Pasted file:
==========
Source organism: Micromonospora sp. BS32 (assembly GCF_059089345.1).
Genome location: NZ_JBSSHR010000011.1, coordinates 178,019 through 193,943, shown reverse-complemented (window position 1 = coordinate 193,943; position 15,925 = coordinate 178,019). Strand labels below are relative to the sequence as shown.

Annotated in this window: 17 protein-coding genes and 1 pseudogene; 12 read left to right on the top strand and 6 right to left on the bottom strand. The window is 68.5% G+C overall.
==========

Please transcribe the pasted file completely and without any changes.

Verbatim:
Source organism: Micromonospora sp. BS32 (assembly GCF_059089345.1).
Genome location: NZ_JBSSHR010000011.1, coordinates 178,019 through 193,943, shown reverse-complemented (window position 1 = coordinate 193,943; position 15,925 = coordinate 178,019). Strand labels below are relative to the sequence as shown.

Annotated in this window: 17 protein-coding genes and 1 pseudogene; 12 read left to right on the top strand and 6 right to left on the bottom strand. The window is 68.5% G+C overall.